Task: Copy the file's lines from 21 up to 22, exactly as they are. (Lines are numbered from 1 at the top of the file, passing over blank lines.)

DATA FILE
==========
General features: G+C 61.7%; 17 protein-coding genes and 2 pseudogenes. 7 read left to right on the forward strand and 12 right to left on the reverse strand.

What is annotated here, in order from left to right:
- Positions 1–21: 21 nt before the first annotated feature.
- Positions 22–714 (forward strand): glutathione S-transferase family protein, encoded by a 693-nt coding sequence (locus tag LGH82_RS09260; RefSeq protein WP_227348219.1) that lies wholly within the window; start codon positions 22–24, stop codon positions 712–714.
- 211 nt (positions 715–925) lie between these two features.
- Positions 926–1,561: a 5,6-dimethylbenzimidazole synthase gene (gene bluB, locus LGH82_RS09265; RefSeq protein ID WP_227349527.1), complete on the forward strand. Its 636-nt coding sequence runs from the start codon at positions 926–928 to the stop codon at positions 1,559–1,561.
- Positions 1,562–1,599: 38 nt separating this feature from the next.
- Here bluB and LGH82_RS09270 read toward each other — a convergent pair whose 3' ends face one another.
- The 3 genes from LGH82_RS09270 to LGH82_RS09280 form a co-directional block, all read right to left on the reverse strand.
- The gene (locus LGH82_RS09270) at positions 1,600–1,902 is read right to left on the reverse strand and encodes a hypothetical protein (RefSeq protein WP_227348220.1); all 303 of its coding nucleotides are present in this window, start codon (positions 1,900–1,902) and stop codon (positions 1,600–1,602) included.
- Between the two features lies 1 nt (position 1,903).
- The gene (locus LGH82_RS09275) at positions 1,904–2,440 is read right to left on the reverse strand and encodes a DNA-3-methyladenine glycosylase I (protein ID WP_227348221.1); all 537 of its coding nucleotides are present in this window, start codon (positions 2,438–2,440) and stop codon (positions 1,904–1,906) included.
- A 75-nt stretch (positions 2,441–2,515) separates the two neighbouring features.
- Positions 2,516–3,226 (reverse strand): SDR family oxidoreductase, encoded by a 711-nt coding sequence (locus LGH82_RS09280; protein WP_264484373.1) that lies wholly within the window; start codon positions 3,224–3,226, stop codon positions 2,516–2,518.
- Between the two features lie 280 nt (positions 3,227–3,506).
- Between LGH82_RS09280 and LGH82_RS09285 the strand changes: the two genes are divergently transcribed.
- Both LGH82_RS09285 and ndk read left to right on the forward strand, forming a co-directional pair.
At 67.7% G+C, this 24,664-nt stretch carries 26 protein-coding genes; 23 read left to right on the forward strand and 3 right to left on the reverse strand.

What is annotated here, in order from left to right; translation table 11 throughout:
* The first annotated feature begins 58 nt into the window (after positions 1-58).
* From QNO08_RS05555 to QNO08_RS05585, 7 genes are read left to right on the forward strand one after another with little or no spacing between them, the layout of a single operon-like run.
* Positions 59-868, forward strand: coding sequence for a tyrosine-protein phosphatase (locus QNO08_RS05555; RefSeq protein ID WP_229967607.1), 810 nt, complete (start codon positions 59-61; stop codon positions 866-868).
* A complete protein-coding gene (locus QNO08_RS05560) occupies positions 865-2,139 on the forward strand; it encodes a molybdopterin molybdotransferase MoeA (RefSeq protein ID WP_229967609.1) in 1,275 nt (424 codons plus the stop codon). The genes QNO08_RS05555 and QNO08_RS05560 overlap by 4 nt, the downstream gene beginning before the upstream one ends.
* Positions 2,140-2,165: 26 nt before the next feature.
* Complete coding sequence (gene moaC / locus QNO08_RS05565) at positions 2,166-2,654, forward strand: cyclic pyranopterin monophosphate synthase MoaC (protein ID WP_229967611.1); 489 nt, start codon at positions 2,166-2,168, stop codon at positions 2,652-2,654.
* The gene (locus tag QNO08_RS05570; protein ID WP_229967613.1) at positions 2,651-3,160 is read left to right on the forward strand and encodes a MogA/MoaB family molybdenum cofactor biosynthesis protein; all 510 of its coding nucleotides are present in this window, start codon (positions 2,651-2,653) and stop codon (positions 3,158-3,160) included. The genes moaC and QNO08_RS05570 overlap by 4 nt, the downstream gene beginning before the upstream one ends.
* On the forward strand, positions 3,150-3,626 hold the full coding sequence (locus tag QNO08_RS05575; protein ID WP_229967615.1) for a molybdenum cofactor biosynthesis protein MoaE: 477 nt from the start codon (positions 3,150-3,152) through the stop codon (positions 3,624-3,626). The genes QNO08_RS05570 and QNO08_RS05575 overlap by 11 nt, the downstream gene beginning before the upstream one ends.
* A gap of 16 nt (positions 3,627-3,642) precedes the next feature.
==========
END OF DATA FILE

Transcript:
* From QNO08_RS05555 to QNO08_RS05585, 7 genes are read left to right on the forward strand one after another with little or no spacing between them, the layout of a single operon-like run.
* Positions 59-868, forward strand: coding sequence for a tyrosine-protein phosphatase (locus QNO08_RS05555; RefSeq protein ID WP_229967607.1), 810 nt, complete (start codon positions 59-61; stop codon positions 866-868).